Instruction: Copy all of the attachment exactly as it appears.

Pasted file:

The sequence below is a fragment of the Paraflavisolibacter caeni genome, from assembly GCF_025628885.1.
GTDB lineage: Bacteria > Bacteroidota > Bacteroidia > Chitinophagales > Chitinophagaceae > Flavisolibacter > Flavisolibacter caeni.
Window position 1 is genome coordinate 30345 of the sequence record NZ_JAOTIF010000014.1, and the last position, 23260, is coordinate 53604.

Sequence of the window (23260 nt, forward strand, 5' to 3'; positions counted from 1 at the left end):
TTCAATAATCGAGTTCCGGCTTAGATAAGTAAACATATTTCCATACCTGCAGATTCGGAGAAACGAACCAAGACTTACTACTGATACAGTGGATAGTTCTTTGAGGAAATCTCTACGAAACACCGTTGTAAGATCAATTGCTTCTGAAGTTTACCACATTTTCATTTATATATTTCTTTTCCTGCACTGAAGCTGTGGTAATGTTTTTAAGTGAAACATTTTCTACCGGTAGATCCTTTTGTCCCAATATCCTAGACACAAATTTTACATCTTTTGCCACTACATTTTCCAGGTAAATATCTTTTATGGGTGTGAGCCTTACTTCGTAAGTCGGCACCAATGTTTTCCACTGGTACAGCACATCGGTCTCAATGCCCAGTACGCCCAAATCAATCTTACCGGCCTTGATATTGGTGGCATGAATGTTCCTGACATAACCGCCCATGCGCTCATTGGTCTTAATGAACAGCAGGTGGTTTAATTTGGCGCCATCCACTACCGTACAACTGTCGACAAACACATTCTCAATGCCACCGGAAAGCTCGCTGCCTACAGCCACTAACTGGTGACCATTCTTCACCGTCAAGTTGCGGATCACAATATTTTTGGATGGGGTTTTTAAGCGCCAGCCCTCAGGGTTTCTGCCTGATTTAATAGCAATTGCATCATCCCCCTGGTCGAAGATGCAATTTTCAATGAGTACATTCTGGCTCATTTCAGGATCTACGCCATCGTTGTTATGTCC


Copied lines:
The sequence below is a fragment of the Paraflavisolibacter caeni genome, from assembly GCF_025628885.1.
GTDB lineage: Bacteria > Bacteroidota > Bacteroidia > Chitinophagales > Chitinophagaceae > Flavisolibacter > Flavisolibacter caeni.
Window position 1 is genome coordinate 30345 of the sequence record NZ_JAOTIF010000014.1, and the last position, 23260, is coordinate 53604.

Sequence of the window (23260 nt, forward strand, 5' to 3'; positions counted from 1 at the left end):
TTCAATAATCGAGTTCCGGCTTAGATAAGTAAACATATTTCCATACCTGCAGATTCGGAGAAACGAACCAAGACTTACTACTGATACAGTGGATAGTTCTTTGAGGAAATCTCTACGAAACACCGTTGTAAGATCAATTGCTTCTGAAGTTTACCACATTTTCATTTATATATTTCTTTTCCTGCACTGAAGCTGTGGTAATGTTTTTAAGTGAAACATTTTCTACCGGTAGATCCTTTTGTCCCAATATCCTAGACACAAATTTTACATCTTTTGCCACTACATTTTCCAGGTAAATATCTTTTATGGGTGTGAGCCTTACTTCGTAAGTCGGCACCAATGTTTTCCACTGGTACAGCACATCGGTCTCAATGCCCAGTACGCCCAAATCAATCTTACCGGCCTTGATATTGGTGGCATGAATGTTCCTGACATAACCGCCCATGCGCTCATTGGTCTTAATGAACAGCAGGTGGTTTAATTTGGCGCCATCCACTACCGTACAACTGTCGACAAACACATTCTCAATGCCACCGGAAAGCTCGCTGCCTACAGCCACTAACTGGTGACCATTCTTCACCGTCAAGTTGCGGATCACAATATTTTTGGATGGGGTTTTTAAGCGCCAGCCCTCAGGGTTTCTGCCTGATTTAATAGCAATTGCATCATCCCCCTGGTCGAAGATGCAATTTTCAATGAGTACATTCTGGCTCATTTCAGGATCTACGCCATCGTTGTTATGTCC